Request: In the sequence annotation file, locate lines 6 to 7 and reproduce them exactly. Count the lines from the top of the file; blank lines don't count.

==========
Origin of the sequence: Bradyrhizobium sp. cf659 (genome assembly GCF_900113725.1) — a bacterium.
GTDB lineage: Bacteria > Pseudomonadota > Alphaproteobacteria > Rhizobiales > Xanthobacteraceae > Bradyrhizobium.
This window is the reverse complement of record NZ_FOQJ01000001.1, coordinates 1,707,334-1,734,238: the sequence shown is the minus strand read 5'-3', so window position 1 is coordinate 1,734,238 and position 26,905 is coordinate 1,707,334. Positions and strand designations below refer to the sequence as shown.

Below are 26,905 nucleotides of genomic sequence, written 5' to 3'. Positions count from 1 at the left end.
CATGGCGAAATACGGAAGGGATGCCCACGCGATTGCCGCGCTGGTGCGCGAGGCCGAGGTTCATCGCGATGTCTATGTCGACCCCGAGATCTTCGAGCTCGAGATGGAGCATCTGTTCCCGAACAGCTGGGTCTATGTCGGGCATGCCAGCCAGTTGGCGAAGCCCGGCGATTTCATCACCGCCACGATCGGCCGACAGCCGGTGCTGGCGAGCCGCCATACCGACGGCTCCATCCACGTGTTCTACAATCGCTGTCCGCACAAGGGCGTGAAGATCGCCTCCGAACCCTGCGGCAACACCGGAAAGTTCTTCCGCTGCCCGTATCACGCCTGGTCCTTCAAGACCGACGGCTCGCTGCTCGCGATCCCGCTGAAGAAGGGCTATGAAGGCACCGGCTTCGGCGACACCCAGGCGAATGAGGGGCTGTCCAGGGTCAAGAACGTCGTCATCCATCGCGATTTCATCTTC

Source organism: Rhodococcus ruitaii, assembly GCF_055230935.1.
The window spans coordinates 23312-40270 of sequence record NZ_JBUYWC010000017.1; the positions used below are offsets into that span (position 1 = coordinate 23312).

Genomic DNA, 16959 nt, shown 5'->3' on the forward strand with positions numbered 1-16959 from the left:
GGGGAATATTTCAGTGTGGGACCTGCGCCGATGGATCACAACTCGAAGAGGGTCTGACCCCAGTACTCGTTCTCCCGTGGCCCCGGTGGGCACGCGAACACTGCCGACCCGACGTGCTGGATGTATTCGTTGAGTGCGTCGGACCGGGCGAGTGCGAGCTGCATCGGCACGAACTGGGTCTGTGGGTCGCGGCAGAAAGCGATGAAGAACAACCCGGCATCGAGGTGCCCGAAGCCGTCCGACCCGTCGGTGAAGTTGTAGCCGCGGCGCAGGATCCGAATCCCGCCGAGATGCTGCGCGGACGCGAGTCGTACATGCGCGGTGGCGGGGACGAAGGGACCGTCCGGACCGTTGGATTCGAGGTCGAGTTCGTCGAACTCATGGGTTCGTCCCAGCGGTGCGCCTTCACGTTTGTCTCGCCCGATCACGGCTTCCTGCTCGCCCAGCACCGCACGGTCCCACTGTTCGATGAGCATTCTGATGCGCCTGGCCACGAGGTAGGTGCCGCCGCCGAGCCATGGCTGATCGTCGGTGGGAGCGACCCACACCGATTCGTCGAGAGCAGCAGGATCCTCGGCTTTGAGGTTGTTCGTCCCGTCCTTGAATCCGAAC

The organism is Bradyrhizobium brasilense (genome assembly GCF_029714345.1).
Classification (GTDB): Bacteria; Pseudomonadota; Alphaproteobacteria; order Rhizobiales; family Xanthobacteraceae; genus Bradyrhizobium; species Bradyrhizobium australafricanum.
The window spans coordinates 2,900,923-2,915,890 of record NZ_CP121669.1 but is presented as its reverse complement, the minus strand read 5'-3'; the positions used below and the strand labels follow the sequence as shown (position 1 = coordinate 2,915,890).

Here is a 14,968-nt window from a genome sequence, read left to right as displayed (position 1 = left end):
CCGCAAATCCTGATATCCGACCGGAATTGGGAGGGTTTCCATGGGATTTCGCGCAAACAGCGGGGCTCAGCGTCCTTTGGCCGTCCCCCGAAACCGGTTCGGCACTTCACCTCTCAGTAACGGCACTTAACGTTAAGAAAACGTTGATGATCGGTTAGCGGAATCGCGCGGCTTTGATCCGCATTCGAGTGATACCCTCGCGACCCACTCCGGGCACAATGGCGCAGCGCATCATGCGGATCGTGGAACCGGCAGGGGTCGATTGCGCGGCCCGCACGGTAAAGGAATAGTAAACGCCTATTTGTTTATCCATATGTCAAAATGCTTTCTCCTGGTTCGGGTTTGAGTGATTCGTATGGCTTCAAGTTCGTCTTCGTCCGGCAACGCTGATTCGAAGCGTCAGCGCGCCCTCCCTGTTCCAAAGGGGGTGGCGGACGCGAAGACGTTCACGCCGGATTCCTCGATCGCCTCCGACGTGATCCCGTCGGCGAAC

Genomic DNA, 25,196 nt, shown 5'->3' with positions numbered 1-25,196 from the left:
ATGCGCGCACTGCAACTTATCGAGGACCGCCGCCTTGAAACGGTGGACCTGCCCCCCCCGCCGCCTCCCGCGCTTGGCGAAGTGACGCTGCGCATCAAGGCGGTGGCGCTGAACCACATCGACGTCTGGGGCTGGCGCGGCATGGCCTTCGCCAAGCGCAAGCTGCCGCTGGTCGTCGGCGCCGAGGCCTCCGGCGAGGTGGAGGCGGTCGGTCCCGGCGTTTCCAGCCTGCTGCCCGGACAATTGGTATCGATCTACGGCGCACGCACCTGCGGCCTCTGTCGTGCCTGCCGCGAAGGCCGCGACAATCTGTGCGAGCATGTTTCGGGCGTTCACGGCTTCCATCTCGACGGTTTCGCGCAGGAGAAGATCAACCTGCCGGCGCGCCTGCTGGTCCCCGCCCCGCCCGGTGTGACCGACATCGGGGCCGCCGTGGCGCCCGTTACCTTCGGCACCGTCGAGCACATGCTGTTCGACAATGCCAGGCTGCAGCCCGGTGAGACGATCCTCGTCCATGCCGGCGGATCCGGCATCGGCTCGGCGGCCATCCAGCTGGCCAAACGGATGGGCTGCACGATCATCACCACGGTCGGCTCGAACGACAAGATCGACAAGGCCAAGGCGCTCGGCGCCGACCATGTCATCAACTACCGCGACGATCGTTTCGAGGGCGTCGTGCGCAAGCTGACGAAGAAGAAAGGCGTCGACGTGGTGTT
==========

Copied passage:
Source organism: Rhodococcus ruitaii, assembly GCF_055230935.1.
The window spans coordinates 23312-40270 of sequence record NZ_JBUYWC010000017.1; the positions used below are offsets into that span (position 1 = coordinate 23312).